When I got home, I dove into Googling to seek out what the heck this la vache qui rrrrit was and what I could possibly make with it, if anything. Well, while I didn’t know it by its French name (my French is worse than my Italian), I certainly knew it by its American name, The Laughing Cow cheese. Those individually wrapped triangles of pasteurized processed cheese food eaten the world over (at a rate of 4,600 wedges per minute), and invented in France in 1921 by cheese maker Leon Bel. “Aha!” I exclaimed. You know what else is a pasteurized processed cheese food? Velveeta. Created in Monroe, New York, by Swiss immigrant cheese maker Emil Frey in 1919—and the basis of one of the most beloved Tex-Mex dishes, chile con queso. It is impossible to communicate why a bowl of melted processed cheese food with diced tomatoes and roasted chile peppers (preferably from a can—it has something to do with the juices they’re packed in) is so revered, or how mystically it seems to alter your perception. It defies explanation. It just has to be experienced in its natural habitat to be understood.

In the Houston Chronicle, food writer Allison Cook once proclaimed, “If Tex-Mex is our state’s tribal nursery food—a truth that I hold to be self-evident—then chile con queso is our mother’s milk . . . [W]e Texans love our chile con queso of choice with a fierce and childlike attachment that flouts reason. It is consolation in a cup, a sacrament conveyed on a triangle of crackly corn.”

I tell friends when they first come to town, “We have a dish here we call queso, which is Spanish for cheese. And that’s basically what it is. Just a big bowl of hot, gooey, fattening, oozing, melted yellow cheese.” They look at me like I’m crazy, until the bowl arrives and they stick their first tortilla chip in it—then they ask how they can take some home with them as it dribbles down their chin.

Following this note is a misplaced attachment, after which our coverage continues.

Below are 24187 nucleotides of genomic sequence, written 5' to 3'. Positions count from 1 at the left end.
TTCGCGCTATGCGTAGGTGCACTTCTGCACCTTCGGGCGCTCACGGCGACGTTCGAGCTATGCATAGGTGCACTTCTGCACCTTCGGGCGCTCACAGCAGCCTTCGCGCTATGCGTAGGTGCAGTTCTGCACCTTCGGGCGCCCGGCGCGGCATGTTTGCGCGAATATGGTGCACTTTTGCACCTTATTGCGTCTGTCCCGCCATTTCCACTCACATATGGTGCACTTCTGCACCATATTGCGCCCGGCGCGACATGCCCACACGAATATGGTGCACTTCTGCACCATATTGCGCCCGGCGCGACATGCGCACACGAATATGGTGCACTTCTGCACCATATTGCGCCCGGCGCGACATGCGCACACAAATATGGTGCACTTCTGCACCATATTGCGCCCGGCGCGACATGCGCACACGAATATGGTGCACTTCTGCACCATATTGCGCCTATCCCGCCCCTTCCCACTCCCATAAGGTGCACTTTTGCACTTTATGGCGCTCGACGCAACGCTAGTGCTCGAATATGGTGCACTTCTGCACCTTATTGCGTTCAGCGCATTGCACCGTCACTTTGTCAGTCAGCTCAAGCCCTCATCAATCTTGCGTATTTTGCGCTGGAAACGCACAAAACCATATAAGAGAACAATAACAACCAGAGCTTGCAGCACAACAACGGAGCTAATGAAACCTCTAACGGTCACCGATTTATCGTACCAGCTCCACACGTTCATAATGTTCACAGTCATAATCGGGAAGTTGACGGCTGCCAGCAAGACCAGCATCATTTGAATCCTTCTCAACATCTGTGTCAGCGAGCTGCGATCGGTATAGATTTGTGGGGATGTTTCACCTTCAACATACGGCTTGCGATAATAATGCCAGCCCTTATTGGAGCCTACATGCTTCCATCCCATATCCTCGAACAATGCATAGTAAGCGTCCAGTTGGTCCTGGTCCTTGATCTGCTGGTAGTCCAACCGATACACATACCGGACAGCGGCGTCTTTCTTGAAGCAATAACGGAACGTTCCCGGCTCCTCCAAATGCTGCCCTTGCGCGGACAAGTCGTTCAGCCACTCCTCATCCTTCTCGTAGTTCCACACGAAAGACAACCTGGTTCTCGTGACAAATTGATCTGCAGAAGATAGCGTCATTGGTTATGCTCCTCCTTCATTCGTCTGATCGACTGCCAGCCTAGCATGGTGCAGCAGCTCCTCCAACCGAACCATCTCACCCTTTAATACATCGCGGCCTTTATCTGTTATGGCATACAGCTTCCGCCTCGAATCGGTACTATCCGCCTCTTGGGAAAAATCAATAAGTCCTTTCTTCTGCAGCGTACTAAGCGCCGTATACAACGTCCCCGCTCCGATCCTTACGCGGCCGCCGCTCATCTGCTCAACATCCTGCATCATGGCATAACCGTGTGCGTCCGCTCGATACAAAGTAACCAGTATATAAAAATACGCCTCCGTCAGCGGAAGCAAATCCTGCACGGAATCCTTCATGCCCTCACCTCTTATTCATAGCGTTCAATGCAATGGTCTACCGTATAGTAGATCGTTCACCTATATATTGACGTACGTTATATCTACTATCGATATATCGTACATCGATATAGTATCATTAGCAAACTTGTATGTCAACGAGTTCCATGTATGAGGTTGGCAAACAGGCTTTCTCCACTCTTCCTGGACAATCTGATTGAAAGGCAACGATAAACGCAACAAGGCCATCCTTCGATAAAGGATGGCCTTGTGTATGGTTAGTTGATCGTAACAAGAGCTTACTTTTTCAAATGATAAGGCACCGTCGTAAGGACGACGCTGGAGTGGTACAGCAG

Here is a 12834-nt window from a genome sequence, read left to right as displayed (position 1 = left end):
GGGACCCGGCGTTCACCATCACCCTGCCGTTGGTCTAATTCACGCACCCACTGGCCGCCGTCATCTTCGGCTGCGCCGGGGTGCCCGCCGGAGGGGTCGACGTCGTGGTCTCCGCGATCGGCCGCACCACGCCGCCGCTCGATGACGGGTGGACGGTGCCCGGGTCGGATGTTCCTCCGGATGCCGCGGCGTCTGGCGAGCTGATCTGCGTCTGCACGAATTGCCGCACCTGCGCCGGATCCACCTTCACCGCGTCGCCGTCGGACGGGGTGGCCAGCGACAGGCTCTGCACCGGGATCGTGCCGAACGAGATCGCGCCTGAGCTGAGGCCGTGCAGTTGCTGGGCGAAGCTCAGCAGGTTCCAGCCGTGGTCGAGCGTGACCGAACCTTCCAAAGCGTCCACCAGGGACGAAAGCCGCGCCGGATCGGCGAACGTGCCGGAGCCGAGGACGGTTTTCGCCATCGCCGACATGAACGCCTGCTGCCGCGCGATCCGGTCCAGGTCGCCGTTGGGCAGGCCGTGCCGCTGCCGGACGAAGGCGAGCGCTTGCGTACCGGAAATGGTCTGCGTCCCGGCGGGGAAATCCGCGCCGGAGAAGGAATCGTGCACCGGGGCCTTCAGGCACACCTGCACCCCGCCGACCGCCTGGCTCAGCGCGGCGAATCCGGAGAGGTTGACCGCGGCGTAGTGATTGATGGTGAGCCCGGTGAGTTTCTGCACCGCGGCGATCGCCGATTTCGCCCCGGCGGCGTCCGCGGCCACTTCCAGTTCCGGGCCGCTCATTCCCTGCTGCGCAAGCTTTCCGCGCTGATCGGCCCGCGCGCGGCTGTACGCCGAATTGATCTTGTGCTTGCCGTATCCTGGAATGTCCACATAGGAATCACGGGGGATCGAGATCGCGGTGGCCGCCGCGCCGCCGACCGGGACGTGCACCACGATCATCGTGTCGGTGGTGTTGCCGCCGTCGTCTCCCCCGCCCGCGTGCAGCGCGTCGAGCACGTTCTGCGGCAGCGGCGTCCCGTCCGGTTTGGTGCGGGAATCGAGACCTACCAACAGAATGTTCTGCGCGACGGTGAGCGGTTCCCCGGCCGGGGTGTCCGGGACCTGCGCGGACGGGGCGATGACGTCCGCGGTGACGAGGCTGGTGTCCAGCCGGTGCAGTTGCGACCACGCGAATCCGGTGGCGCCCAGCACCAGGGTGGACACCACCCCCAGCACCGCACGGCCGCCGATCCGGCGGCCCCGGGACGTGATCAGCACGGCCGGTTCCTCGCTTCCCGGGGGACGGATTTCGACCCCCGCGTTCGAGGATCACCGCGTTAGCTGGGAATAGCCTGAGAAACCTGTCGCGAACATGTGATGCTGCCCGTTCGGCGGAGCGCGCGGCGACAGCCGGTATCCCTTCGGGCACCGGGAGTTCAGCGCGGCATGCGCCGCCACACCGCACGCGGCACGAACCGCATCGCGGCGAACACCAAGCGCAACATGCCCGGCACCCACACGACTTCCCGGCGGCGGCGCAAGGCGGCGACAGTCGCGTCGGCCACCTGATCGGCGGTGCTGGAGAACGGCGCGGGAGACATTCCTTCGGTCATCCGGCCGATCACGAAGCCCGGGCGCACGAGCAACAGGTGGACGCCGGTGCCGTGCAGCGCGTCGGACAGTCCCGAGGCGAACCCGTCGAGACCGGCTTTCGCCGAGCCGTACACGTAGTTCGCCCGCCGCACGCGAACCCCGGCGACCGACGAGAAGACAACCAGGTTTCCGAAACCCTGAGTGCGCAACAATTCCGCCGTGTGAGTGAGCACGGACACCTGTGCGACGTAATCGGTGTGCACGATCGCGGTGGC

My experiment proved successful—melting Laughing Cow with your standard chile con queso ingredients yields a mighty fine, tasty dish. These days, there are a variety of Laughing Cow flavors, but the original, a mix of cheddar, Swiss, and some kind of semisoft cheese, should be used. You’ve got to keep your queso simple. I’ll be bold enough to say it would be welcome as an appetizer in both Paris, Texas, and Paris, France.


Chile avec Fromage (Chile con Queso)
Serves 4–6 as an appetizer

¼ pound meat (entirely optional—some swear by it and others swear at it. Crumbled chorizo, pork sausage, taco meat, picadillo, and brisket are the typical considerations.)
¼ cup diced onion
1 tablespoon butter (if not using meat)
7 ounces canned green chiles, diced
18 ounces (3 wheels) Laughing Cow cheese, original variety
½ cup nonfat milk (or heavy cream or anything in between—using nonfat milk just makes me feel less guilty if you give yourself a heart attack from eating this)
¼ teaspoon sea salt
½ cup finely diced Roma, grape, or cherry tomatoes
cilantro, minced
French baguette, thinly sliced, or corn tortilla chips

If using meat, brown it with onion in a nonstick pan, then drain away excess grease. If not using meat, sauté onion with butter until translucent. Add chiles and cheese. Stir slowly and regularly over low heat with nonstick spoon so it doesn’t burn. Add milk and salt and continue stirring. (If consistency doesn’t become gooey, add more milk.) Just as it starts to get nice and bubbly, add tomatoes and stir to combine. Remove from heat. Serve hot in a bowl (or preferably in a fondue pot!), garnished with cilantro. Eat with bread slices (since we’re going all French here) or tortilla chips.

Ron Deutsch also blogs at